The Governance of Socio-Technical Systems
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The Governance of Socio-Technical Systems

Explaining Change

Edited by Susana Borrás and Jakob Edler

Examining the “who” (agents), “how” (policy instruments) and “why” (societal legitimacy) of the governance process, this book presents a conceptual framework about the governance of change in socio-technical systems. Bridging the gap between disciplinary fields, expert contributions provide innovative empirical cases of different modes of governing change. The Governance of Socio-Technical Systems offers a stepping-stone towards building a theory of governance of change and presents a new research agenda on the interaction between science, technology and society.
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Chapter 9: The who, what, how and why of governing change: first lessons and ways forward

Susana Borrás and Jakob Edler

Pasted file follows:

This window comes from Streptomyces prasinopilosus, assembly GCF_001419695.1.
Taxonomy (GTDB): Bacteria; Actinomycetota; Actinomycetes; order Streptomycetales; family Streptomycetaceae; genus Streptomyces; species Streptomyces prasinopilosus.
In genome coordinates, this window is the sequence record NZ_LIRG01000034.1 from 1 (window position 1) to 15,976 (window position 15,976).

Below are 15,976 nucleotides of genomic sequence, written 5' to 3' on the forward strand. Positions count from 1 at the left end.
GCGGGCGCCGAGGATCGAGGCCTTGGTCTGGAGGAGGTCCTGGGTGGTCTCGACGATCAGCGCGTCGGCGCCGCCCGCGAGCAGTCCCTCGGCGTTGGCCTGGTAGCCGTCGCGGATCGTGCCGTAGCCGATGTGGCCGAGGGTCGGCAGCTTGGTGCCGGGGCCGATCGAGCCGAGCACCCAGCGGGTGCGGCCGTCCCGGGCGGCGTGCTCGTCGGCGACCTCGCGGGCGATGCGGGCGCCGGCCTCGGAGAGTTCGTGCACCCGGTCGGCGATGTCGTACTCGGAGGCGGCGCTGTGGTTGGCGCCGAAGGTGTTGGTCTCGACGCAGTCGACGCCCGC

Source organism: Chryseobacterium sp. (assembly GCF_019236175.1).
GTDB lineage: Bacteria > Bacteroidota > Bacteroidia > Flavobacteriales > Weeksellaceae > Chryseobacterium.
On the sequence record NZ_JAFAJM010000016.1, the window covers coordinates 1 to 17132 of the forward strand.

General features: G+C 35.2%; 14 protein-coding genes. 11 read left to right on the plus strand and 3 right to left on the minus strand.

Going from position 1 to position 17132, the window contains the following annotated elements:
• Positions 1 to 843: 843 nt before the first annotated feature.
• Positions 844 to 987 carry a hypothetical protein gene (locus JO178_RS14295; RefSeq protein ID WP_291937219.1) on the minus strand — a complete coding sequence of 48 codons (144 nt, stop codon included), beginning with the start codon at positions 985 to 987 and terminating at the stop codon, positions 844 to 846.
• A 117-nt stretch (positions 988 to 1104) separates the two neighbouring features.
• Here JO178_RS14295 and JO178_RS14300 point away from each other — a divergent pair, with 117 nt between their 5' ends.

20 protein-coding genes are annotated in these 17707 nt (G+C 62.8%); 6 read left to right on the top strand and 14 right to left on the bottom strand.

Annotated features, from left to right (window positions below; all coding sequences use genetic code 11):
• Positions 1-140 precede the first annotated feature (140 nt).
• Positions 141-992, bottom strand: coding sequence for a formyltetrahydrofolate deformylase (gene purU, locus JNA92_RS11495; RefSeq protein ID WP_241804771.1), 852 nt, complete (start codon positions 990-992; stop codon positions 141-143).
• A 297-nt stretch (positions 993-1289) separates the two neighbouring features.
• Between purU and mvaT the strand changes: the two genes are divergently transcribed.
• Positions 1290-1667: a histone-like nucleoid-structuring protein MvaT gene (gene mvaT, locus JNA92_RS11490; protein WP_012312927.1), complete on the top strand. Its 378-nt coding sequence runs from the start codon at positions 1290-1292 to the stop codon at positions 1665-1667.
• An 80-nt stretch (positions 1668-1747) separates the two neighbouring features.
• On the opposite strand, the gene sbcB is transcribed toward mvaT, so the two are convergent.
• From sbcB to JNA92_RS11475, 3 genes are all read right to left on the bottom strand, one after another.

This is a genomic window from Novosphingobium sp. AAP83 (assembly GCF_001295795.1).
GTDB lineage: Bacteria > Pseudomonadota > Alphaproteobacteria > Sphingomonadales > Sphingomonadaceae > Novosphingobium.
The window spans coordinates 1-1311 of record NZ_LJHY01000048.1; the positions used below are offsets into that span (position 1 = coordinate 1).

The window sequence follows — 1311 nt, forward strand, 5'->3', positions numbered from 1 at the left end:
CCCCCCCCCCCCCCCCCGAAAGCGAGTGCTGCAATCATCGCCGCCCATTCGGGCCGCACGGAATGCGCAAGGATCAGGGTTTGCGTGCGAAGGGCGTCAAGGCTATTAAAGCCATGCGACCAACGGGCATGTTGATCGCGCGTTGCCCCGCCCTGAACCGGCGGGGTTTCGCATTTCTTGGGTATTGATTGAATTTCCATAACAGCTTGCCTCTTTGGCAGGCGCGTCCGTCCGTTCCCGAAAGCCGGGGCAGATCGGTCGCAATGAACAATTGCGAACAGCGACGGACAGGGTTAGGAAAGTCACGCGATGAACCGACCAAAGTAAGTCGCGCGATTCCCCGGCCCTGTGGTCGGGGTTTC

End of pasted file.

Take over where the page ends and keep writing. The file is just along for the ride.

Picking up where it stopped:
This book brings forward a focus on the governance of change in socio-technical and innovation systems. In Chapter 1 we defined the governance of change in ST & I systems as the way in which societal and state actors intentionally interact in order to transform ST & I systems by regulating issues of societal concern, defining the processes and direction of how technological artefacts and innovations are produced, and shaping how these are introduced, absorbed, diffused and used within society and the economy. While our approach to the governance of change acknowledges the normative dimensions of ‘governance’, it emphasizes its analytical dimension for studying these complex societal and political processes. In order to do so, we have first proposed a simple typology of governance situations and then developed a conceptual framework based on three interrelated pillars: the opportunity structures and capable agents, governance instrumentation and democratic legitimacy. These three pillars constitute the theoretical foundations from which a set of specific questions are formulated in order to focus the study of system’s change on the study of the underlying governance processes and dynamics. The starting point for this book was the observation that the literature has not provided a well-organized focus on the underlying processes and conditions for governance of change in socio-technical and innovation systems. We organized the analytical questions posed at the beginning of this book around these three pillars.

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